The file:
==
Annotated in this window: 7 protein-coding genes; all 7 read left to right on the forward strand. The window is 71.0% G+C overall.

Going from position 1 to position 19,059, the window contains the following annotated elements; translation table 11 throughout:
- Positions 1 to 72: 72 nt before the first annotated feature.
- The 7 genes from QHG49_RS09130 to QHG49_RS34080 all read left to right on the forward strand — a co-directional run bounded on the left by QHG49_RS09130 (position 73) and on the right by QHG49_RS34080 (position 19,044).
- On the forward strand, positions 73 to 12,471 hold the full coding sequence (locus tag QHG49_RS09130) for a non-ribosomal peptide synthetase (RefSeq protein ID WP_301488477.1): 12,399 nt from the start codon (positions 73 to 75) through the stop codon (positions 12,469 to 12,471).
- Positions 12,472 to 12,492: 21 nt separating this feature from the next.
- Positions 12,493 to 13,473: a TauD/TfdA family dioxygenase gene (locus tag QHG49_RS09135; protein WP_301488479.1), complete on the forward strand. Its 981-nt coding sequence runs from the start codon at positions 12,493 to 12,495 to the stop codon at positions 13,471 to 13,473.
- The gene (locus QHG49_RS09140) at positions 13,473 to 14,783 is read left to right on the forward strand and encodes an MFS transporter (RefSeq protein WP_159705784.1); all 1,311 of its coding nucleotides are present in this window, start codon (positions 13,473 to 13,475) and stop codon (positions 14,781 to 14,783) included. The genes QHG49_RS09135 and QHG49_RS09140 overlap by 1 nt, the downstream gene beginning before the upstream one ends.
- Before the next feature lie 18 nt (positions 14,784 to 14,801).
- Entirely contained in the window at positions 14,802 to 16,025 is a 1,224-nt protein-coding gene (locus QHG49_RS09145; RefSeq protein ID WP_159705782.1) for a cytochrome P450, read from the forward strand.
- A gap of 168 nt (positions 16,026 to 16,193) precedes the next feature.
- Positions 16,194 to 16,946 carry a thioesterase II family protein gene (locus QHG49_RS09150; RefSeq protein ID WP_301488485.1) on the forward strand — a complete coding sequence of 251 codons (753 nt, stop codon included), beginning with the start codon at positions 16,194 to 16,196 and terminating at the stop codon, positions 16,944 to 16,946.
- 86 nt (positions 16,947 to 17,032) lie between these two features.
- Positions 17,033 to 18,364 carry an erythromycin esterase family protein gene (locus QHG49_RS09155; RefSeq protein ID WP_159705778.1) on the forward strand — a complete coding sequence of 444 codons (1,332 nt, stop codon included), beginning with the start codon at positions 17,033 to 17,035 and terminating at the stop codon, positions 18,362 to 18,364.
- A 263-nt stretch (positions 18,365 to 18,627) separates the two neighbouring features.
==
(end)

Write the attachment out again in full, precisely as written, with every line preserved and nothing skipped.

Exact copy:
Annotated in this window: 7 protein-coding genes; all 7 read left to right on the forward strand. The window is 71.0% G+C overall.

Going from position 1 to position 19,059, the window contains the following annotated elements; translation table 11 throughout:
- Positions 1 to 72: 72 nt before the first annotated feature.
- The 7 genes from QHG49_RS09130 to QHG49_RS34080 all read left to right on the forward strand — a co-directional run bounded on the left by QHG49_RS09130 (position 73) and on the right by QHG49_RS34080 (position 19,044).
- On the forward strand, positions 73 to 12,471 hold the full coding sequence (locus tag QHG49_RS09130) for a non-ribosomal peptide synthetase (RefSeq protein ID WP_301488477.1): 12,399 nt from the start codon (positions 73 to 75) through the stop codon (positions 12,469 to 12,471).
- Positions 12,472 to 12,492: 21 nt separating this feature from the next.
- Positions 12,493 to 13,473: a TauD/TfdA family dioxygenase gene (locus tag QHG49_RS09135; protein WP_301488479.1), complete on the forward strand. Its 981-nt coding sequence runs from the start codon at positions 12,493 to 12,495 to the stop codon at positions 13,471 to 13,473.
- The gene (locus QHG49_RS09140) at positions 13,473 to 14,783 is read left to right on the forward strand and encodes an MFS transporter (RefSeq protein WP_159705784.1); all 1,311 of its coding nucleotides are present in this window, start codon (positions 13,473 to 13,475) and stop codon (positions 14,781 to 14,783) included. The genes QHG49_RS09135 and QHG49_RS09140 overlap by 1 nt, the downstream gene beginning before the upstream one ends.
- Before the next feature lie 18 nt (positions 14,784 to 14,801).
- Entirely contained in the window at positions 14,802 to 16,025 is a 1,224-nt protein-coding gene (locus QHG49_RS09145; RefSeq protein ID WP_159705782.1) for a cytochrome P450, read from the forward strand.
- A gap of 168 nt (positions 16,026 to 16,193) precedes the next feature.
- Positions 16,194 to 16,946 carry a thioesterase II family protein gene (locus QHG49_RS09150; RefSeq protein ID WP_301488485.1) on the forward strand — a complete coding sequence of 251 codons (753 nt, stop codon included), beginning with the start codon at positions 16,194 to 16,196 and terminating at the stop codon, positions 16,944 to 16,946.
- 86 nt (positions 16,947 to 17,032) lie between these two features.
- Positions 17,033 to 18,364 carry an erythromycin esterase family protein gene (locus QHG49_RS09155; RefSeq protein ID WP_159705778.1) on the forward strand — a complete coding sequence of 444 codons (1,332 nt, stop codon included), beginning with the start codon at positions 17,033 to 17,035 and terminating at the stop codon, positions 18,362 to 18,364.
- A 263-nt stretch (positions 18,365 to 18,627) separates the two neighbouring features.